Under the guidance of Chris Wilder, the prime contender for Manager of the Year honours along with Liverpool’s Jurgen Klopp, Sheffield United have played some stylish football while retaining their defensive steel against all comers. One hopes they can sustain their brilliant form for another few months to clinch that all-important fifth spot.

For Manchester United and Arsenal, clinching fifth spot would be a lone bright spot in a season of struggles in mediocrity for both. Hardly deserved, but it would buy time for the two young managers, United’s Ole Gunnar Solskjaer and Arsenal’s Mikel Arteta, as they try to cast away the negativity that has creeped into both of their fan bases.

For Tottenham, the current occupiers of that fifth spot, maintaining that position until the season’s end would be vindication for owner Daniel Levy’s decision to fire Mauricio Pochettino and hire Jose Mourinho to arrest their early-season slump.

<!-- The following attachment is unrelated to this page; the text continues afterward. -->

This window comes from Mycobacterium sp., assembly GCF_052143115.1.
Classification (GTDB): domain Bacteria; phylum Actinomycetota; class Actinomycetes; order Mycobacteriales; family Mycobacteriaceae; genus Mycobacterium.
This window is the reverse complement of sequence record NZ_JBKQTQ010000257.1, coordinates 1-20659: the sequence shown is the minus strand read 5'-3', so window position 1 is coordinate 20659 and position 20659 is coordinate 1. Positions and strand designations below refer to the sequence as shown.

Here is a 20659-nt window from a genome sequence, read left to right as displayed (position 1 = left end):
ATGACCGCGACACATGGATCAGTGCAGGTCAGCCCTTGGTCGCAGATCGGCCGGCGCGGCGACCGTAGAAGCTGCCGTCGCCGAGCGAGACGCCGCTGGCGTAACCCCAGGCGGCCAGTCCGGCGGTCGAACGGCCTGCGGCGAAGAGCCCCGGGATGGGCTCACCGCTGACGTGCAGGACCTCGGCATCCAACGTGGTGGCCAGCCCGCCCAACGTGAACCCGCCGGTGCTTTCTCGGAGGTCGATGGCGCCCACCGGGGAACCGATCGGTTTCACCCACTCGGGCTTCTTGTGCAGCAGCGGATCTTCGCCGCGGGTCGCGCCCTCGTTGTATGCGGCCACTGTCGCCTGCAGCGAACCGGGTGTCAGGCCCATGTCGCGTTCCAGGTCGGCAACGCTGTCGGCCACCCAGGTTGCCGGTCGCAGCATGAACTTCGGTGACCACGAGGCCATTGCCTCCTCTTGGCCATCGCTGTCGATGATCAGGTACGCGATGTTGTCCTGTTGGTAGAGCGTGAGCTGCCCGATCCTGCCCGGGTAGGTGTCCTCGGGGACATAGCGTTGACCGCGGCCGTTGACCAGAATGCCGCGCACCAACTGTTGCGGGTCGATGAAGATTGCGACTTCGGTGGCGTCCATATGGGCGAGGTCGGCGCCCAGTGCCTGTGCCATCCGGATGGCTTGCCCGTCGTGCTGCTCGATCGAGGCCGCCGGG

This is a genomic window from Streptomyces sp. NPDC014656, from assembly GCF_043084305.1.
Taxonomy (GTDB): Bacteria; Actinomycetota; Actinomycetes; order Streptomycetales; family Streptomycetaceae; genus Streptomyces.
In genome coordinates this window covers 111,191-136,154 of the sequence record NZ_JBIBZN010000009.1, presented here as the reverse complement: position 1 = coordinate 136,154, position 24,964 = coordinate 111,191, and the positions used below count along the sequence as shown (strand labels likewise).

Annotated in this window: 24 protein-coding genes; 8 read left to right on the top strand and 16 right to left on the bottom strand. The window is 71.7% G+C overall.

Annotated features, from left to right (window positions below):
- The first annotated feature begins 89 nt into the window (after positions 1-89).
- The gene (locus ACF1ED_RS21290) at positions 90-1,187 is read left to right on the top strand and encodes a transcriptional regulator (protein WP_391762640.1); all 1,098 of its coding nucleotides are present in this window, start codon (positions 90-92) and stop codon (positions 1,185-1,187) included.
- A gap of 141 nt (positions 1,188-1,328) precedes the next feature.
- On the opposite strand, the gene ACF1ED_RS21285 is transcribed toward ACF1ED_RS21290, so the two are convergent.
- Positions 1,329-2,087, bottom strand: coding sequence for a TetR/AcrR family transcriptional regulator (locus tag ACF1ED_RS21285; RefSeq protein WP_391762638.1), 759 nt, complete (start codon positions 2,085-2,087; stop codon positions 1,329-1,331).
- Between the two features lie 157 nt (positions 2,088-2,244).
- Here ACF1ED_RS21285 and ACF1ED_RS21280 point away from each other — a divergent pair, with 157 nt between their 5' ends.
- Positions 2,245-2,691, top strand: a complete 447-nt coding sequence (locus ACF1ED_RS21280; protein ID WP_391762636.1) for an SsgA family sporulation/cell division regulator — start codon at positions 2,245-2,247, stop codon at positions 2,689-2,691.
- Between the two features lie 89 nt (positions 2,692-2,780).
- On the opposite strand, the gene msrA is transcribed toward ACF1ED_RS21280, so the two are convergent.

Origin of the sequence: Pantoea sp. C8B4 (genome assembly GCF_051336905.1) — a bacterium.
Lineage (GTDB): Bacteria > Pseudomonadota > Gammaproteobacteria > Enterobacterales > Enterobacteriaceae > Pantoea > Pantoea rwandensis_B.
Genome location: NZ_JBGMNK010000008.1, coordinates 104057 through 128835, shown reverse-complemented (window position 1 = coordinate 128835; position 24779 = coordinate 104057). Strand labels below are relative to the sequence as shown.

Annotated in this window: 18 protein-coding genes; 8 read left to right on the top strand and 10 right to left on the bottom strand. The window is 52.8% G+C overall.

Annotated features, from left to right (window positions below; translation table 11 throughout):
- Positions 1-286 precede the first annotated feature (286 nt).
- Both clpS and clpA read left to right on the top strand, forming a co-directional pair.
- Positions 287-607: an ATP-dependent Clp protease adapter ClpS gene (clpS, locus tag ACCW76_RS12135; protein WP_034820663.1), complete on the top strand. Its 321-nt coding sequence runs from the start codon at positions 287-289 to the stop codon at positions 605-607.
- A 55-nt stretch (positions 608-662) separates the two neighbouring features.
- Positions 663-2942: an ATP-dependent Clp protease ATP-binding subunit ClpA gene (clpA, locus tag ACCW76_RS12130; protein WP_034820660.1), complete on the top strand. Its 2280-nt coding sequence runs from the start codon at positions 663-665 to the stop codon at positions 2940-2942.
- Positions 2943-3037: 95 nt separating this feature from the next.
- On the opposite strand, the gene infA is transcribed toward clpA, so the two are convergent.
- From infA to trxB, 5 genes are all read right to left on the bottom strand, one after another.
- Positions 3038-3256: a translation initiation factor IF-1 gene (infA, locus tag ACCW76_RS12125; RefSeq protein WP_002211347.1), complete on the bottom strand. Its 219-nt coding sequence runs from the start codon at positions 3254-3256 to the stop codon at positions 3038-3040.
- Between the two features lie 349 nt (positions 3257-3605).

Spurs have yet to look their best, but Mourinho has somehow kept his side winning matches despite the injury loss of key striker Harry Kane. Not surprisingly, Korean forward Son Heung-min has stepped up and scored crucial goals, such as the brace he scored against Aston Villa to pull out a thrilling 3-2 win on Sunday.

Son will need to keep up his brilliance and hope his teammates can chip in as Spurs attempt to hold off the challengers for their current position.

WHAT’S NEXT: After the Champions League tie against RB Leipzig on Wednesday, Spurs have a chance to jump to fourth place when they face Mourinho’s former team Chelsea, who are one point ahead of them.